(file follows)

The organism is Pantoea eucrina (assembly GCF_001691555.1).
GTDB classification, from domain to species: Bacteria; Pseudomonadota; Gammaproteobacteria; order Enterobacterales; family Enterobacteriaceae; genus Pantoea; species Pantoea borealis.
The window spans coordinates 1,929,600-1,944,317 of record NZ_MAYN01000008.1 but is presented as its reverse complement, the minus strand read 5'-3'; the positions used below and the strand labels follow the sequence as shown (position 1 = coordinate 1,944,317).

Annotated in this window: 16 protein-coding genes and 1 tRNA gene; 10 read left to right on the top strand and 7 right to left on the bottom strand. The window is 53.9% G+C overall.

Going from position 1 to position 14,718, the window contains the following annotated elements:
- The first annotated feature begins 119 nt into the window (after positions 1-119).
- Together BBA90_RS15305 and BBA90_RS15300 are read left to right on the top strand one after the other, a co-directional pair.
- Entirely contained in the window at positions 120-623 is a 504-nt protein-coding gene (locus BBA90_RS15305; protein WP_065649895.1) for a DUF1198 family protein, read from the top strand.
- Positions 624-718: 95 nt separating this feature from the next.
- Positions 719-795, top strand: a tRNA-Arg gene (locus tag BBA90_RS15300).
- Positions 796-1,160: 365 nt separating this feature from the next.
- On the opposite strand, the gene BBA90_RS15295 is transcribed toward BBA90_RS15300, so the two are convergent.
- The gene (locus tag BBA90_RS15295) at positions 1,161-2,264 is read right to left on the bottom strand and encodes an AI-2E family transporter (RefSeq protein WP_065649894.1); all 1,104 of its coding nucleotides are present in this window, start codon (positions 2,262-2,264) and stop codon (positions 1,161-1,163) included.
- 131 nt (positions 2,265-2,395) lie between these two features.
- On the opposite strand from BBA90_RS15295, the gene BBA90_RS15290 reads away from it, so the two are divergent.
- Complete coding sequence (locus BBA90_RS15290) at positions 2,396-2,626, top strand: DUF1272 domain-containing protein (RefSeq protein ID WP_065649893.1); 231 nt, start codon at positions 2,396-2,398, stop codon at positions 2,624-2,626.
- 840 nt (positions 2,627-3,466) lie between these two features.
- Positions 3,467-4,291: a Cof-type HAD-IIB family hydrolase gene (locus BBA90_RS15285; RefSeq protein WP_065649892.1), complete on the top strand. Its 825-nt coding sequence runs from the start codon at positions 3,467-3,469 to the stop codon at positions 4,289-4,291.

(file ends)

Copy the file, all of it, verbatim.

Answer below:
The organism is Pantoea eucrina (assembly GCF_001691555.1).
GTDB classification, from domain to species: Bacteria; Pseudomonadota; Gammaproteobacteria; order Enterobacterales; family Enterobacteriaceae; genus Pantoea; species Pantoea borealis.
The window spans coordinates 1,929,600-1,944,317 of record NZ_MAYN01000008.1 but is presented as its reverse complement, the minus strand read 5'-3'; the positions used below and the strand labels follow the sequence as shown (position 1 = coordinate 1,944,317).

Annotated in this window: 16 protein-coding genes and 1 tRNA gene; 10 read left to right on the top strand and 7 right to left on the bottom strand. The window is 53.9% G+C overall.

Going from position 1 to position 14,718, the window contains the following annotated elements:
- The first annotated feature begins 119 nt into the window (after positions 1-119).
- Together BBA90_RS15305 and BBA90_RS15300 are read left to right on the top strand one after the other, a co-directional pair.
- Entirely contained in the window at positions 120-623 is a 504-nt protein-coding gene (locus BBA90_RS15305; protein WP_065649895.1) for a DUF1198 family protein, read from the top strand.
- Positions 624-718: 95 nt separating this feature from the next.
- Positions 719-795, top strand: a tRNA-Arg gene (locus tag BBA90_RS15300).
- Positions 796-1,160: 365 nt separating this feature from the next.
- On the opposite strand, the gene BBA90_RS15295 is transcribed toward BBA90_RS15300, so the two are convergent.
- The gene (locus tag BBA90_RS15295) at positions 1,161-2,264 is read right to left on the bottom strand and encodes an AI-2E family transporter (RefSeq protein WP_065649894.1); all 1,104 of its coding nucleotides are present in this window, start codon (positions 2,262-2,264) and stop codon (positions 1,161-1,163) included.
- 131 nt (positions 2,265-2,395) lie between these two features.
- On the opposite strand from BBA90_RS15295, the gene BBA90_RS15290 reads away from it, so the two are divergent.
- Complete coding sequence (locus BBA90_RS15290) at positions 2,396-2,626, top strand: DUF1272 domain-containing protein (RefSeq protein ID WP_065649893.1); 231 nt, start codon at positions 2,396-2,398, stop codon at positions 2,624-2,626.
- 840 nt (positions 2,627-3,466) lie between these two features.
- Positions 3,467-4,291: a Cof-type HAD-IIB family hydrolase gene (locus BBA90_RS15285; RefSeq protein WP_065649892.1), complete on the top strand. Its 825-nt coding sequence runs from the start codon at positions 3,467-3,469 to the stop codon at positions 4,289-4,291.